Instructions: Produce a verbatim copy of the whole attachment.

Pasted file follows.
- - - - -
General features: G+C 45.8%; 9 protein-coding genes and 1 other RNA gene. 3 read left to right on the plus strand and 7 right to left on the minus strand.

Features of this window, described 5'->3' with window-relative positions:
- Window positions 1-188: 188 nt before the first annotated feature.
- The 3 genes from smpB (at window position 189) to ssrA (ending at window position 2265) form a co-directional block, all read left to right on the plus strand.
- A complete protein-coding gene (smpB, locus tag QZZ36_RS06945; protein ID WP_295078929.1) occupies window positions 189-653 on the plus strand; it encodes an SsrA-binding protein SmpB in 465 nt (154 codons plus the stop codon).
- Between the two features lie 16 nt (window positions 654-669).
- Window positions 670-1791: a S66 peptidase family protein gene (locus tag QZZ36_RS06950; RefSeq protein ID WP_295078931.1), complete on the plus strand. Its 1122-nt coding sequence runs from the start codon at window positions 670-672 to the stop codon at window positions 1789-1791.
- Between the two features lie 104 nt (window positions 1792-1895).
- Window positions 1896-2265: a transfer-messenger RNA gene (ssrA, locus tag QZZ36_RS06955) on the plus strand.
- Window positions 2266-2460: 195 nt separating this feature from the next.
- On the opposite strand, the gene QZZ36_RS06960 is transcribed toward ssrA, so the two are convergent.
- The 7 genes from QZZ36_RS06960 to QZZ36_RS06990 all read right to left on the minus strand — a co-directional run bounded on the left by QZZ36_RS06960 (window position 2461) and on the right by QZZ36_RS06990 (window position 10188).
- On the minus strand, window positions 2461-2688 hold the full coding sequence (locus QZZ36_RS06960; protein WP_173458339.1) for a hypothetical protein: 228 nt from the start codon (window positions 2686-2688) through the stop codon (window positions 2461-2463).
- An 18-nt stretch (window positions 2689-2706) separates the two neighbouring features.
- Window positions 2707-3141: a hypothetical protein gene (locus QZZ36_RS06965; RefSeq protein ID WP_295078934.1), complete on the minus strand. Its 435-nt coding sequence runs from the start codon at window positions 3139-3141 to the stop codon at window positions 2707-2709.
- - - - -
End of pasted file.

General features: G+C 45.8%; 9 protein-coding genes and 1 other RNA gene. 3 read left to right on the plus strand and 7 right to left on the minus strand.

Features of this window, described 5'->3' with window-relative positions:
- Window positions 1-188: 188 nt before the first annotated feature.
- The 3 genes from smpB (at window position 189) to ssrA (ending at window position 2265) form a co-directional block, all read left to right on the plus strand.
- A complete protein-coding gene (smpB, locus tag QZZ36_RS06945; protein ID WP_295078929.1) occupies window positions 189-653 on the plus strand; it encodes an SsrA-binding protein SmpB in 465 nt (154 codons plus the stop codon).
- Between the two features lie 16 nt (window positions 654-669).
- Window positions 670-1791: a S66 peptidase family protein gene (locus tag QZZ36_RS06950; RefSeq protein ID WP_295078931.1), complete on the plus strand. Its 1122-nt coding sequence runs from the start codon at window positions 670-672 to the stop codon at window positions 1789-1791.
- Between the two features lie 104 nt (window positions 1792-1895).
- Window positions 1896-2265: a transfer-messenger RNA gene (ssrA, locus tag QZZ36_RS06955) on the plus strand.
- Window positions 2266-2460: 195 nt separating this feature from the next.
- On the opposite strand, the gene QZZ36_RS06960 is transcribed toward ssrA, so the two are convergent.
- The 7 genes from QZZ36_RS06960 to QZZ36_RS06990 all read right to left on the minus strand — a co-directional run bounded on the left by QZZ36_RS06960 (window position 2461) and on the right by QZZ36_RS06990 (window position 10188).
- On the minus strand, window positions 2461-2688 hold the full coding sequence (locus QZZ36_RS06960; protein WP_173458339.1) for a hypothetical protein: 228 nt from the start codon (window positions 2686-2688) through the stop codon (window positions 2461-2463).
- An 18-nt stretch (window positions 2689-2706) separates the two neighbouring features.
- Window positions 2707-3141: a hypothetical protein gene (locus QZZ36_RS06965; RefSeq protein ID WP_295078934.1), complete on the minus strand. Its 435-nt coding sequence runs from the start codon at window positions 3139-3141 to the stop codon at window positions 2707-2709.